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Old 02-18-2011, 01:25 AM   #1
shawez
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Red face Root password not working from terminal


I can not entered root password via terminal while doing this it replied incorrect password even same password can be used from another GUI box.
When I tried to use command Clt+Alt+F1, only black screen comes. I am using coreutils 8.4-9.fc13 from fedora of 32 bits
Can anybody help me

Last edited by shawez; 02-18-2011 at 01:27 AM.
 
Old 02-18-2011, 02:58 AM   #2
repo
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Welcome to LQ

Make sure the keyboard layout in the terminal is correct.
Quote:
When I tried to use command Clt+Alt+F1
Try Clt+Alt+F6

Kind regards
 
Old 02-18-2011, 05:10 AM   #3
kingston
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can you post your /etc/securetty file's content
 
Old 05-06-2013, 07:28 AM   #4
Fuzail
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problem in root

Hi, i am having same problem and getting incorrect password error when i try to connect root after connecting any user like su -

please help
 
Old 05-06-2013, 08:15 AM   #5
fortran
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Try to reset your root password.
Entering Recovery Mode

While you system is starting up, hold down the Esc to see the boot loader menu. After you see the menu:

Use the arrows to select the boot entry you want to modify.
Press e to edit the entry.
Use the arrows to go to kernel line.
Press a or e to append this entry.
At the end of the line add the word single or the number 1.
Press Enter to accept the changes.
Press b to boot this kernel.

A series of text messages scrolls by and after a short time, a root prompt appears awaiting your commands (#).

Now change your root password using
# sudo passwd root
 
Old 05-07-2013, 12:40 AM   #6
Fuzail
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Hi, i tried that but it is not happening with me

i am running my machine on VMware i tried Esc then e and on kernel line typed single and pressed enter after that i press b to boot from that line but it doesnt stop on # to perform command.... it takes me to login screen directly after booting
 
Old 05-07-2013, 11:46 PM   #7
Randicus Draco Albus
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Quote:
Originally Posted by pavi_kanetkar View Post
Now change your root password using
# sudo passwd root
Perhaps I am missing something (it would not be the first time), but why use sudo if already logged in as root (#)?
 
Old 05-08-2013, 01:20 AM   #8
fortran
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Quote:
Originally Posted by Randicus Draco Albus View Post
Perhaps I am missing something (it would not be the first time), but why use sudo if already logged in as root (#)?
Ya but using sudo is a good habit because you can't be the root on every server and if you want to save time and do not want to see the permission denied message, I think we can use sudo on root.
Root wouldn't charge for it :-)
Actually I was not sure about the user that's why I said sudo. I think this is the problem, OP is not able to reach on command prompt.

@Fuzail - Are you using ESXi 3.5, ESXi 4.x, or ESXi 5.x ?

Last edited by fortran; 05-08-2013 at 01:22 AM.
 
Old 05-08-2013, 10:21 AM   #9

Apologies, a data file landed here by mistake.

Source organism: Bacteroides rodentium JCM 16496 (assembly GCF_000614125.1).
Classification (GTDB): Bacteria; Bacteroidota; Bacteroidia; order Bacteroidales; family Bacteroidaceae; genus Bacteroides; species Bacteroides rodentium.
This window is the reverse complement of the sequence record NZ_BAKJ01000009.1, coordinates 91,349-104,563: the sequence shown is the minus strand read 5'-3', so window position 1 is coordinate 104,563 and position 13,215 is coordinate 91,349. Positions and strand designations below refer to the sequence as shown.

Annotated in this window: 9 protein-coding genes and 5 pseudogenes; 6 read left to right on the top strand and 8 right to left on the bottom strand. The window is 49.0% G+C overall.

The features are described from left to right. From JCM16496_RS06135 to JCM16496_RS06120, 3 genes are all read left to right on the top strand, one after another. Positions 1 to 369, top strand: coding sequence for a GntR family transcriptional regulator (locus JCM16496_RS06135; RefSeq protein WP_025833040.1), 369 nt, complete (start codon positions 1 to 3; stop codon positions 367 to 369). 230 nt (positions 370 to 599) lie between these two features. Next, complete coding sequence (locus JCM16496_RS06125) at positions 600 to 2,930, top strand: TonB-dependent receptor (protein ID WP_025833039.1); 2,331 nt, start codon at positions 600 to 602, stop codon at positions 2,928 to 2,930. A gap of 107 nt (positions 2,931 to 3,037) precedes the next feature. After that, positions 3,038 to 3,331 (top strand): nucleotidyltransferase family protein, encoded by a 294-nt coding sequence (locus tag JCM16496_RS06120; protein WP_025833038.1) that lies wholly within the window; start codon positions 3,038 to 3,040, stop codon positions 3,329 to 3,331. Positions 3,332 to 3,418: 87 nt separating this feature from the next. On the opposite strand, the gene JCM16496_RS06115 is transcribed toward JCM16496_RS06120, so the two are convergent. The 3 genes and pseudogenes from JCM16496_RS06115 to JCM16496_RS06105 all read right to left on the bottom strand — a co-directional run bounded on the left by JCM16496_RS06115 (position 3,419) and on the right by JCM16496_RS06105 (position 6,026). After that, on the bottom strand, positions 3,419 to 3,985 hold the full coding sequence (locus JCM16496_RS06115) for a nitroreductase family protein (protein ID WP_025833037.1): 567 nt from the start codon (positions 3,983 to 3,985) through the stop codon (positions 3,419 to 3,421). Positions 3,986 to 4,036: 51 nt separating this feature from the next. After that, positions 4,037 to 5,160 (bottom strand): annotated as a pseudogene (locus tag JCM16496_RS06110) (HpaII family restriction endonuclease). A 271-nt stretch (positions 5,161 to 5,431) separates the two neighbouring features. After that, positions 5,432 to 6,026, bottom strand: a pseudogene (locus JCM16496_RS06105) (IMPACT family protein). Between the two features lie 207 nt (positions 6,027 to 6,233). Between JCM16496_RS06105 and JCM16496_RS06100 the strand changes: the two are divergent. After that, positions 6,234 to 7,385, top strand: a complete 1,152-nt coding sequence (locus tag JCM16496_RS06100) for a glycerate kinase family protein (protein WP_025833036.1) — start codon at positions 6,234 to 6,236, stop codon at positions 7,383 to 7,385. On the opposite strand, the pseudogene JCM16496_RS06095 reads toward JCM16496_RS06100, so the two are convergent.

TB0ne
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Quote:
Originally Posted by pavi_kanetkar View Post
Ya but using sudo is a good habit because you can't be the root on every server and if you want to save time and do not want to see the permission denied message, I think we can use sudo on root. Root wouldn't charge for it :-)
You're missing the point. The user is ALREADY AT A ROOT PROMPT. Typing in 'sudo' is meaningless, and gets you nothing. And I've never had root 'charge' for anything. You need to read up on what sudo is/does...it gives a 'regular' user root level access to run commands. So, why would root NEED ANOTHER COMMAND TO GET ROOT LEVEL ACCESS????
Quote:
Actually I was not sure about the user that's why I said sudo. I think this is the problem, OP is not able to reach on command prompt.
@Fuzail - Are you using ESXi 3.5, ESXi 4.x, or ESXi 5.x ?
Fuzail, how are you rebooting the system, if you don't have root access? If you're using sudo, you can either:
  • Type in "sudo init S", and you'll be at a command-line with root access. Change the password there.
  • Type in "sudo vi /etc/shadow", and remove all the text between the first two colons ( on the line that begins with root. That will remove root's password, letting you do an "su - root"
  • Type in "sudo passwd root" and change it.
And you can just try pressing a key at the grub menu, to halt the auto-boot process. You should then be able to enter a single S, and press ENTER for single-user mode. But, you have not told us what version/distro of Linux you're using, under what kind of VMware, or what version of Grub, so things behave differently. Without details, no one can help you.
 
Old 05-08-2013, 10:34 AM   #10
pan64
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Quote:
Originally Posted by pavi_kanetkar View Post
Ya but using sudo is a good habit because you can't be the root on every server and if you want to save time and do not want to see the permission denied message, I think we can use sudo on root.
Root wouldn't charge for it :-)
this is a very bad practice and possibly dangerous. You should avoid using sudo "on the fly".
 
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